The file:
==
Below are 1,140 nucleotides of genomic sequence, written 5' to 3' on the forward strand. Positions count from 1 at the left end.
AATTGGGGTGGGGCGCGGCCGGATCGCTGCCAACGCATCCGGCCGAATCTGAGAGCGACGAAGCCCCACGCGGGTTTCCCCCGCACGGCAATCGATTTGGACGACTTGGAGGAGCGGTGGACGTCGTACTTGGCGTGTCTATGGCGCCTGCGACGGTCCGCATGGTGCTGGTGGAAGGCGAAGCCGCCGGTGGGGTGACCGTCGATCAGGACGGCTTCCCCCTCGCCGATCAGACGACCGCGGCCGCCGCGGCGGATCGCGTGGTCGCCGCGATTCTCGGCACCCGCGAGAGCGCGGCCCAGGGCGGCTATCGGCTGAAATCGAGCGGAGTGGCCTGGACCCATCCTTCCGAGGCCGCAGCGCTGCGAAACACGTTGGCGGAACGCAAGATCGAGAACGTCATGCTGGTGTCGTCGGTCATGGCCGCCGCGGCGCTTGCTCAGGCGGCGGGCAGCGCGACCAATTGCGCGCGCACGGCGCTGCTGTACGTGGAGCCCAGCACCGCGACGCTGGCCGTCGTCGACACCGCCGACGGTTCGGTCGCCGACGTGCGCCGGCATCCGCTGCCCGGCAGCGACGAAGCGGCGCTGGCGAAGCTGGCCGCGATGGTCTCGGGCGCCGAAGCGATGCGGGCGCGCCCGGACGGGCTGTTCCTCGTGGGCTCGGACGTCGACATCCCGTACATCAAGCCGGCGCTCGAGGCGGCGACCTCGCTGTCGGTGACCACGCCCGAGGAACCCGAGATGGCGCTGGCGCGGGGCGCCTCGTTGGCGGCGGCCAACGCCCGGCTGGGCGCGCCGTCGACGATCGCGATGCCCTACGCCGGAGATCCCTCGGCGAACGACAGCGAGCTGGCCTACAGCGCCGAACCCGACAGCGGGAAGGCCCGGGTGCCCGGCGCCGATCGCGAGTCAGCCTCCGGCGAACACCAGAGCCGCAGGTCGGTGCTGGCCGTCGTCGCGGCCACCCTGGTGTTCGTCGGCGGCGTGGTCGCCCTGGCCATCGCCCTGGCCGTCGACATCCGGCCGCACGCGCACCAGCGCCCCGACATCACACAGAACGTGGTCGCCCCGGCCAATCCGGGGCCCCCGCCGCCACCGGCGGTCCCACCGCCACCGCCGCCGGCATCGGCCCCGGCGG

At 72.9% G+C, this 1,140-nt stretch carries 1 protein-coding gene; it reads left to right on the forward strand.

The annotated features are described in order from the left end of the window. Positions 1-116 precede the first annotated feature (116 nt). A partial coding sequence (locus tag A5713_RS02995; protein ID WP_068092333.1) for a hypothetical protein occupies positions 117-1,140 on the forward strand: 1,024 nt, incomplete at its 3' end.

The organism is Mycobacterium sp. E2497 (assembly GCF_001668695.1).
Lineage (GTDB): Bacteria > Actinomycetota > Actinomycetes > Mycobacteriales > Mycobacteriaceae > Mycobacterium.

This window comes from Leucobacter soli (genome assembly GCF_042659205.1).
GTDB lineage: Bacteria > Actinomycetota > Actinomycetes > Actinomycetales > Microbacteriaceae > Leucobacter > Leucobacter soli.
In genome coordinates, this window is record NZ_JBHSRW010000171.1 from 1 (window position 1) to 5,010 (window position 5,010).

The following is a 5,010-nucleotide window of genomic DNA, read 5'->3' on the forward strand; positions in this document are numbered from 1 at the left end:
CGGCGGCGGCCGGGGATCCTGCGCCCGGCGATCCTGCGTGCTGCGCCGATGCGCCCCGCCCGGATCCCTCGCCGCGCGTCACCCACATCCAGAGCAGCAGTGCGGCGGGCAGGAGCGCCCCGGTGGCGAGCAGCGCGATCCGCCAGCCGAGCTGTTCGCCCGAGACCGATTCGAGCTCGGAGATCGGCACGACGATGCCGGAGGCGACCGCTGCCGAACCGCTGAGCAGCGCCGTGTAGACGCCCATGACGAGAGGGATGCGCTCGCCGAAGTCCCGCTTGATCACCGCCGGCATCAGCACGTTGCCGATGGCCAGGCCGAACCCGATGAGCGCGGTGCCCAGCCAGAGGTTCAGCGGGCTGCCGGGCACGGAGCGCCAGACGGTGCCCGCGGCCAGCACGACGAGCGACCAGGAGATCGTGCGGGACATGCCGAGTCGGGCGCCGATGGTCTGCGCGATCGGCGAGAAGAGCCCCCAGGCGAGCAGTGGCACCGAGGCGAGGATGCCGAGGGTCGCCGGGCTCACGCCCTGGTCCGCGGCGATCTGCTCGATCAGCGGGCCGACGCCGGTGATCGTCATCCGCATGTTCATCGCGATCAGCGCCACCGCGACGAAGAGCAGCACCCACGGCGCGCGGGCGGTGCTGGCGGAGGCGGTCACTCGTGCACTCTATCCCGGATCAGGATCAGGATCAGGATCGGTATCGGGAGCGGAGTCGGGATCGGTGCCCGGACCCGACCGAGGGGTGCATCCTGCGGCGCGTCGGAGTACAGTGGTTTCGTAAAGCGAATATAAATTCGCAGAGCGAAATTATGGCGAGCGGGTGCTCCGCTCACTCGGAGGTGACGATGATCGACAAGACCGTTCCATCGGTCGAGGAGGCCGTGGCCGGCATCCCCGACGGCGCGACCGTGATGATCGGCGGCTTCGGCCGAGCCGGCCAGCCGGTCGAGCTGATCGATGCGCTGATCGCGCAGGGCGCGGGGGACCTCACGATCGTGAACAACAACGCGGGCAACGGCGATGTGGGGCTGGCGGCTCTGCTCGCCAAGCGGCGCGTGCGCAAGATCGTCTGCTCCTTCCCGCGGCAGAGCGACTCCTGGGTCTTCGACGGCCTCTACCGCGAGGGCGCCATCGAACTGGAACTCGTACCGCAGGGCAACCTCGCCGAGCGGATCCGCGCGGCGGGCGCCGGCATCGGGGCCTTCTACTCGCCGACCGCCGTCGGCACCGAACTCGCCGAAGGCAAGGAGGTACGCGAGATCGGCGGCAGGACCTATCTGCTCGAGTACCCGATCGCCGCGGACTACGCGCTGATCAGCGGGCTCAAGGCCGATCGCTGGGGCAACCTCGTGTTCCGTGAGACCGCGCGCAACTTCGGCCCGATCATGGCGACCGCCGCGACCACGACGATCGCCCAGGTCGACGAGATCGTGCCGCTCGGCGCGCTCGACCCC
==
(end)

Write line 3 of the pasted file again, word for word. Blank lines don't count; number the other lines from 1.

At 72.9% G+C, this 1,140-nt stretch carries 1 protein-coding gene; it reads left to right on the forward strand.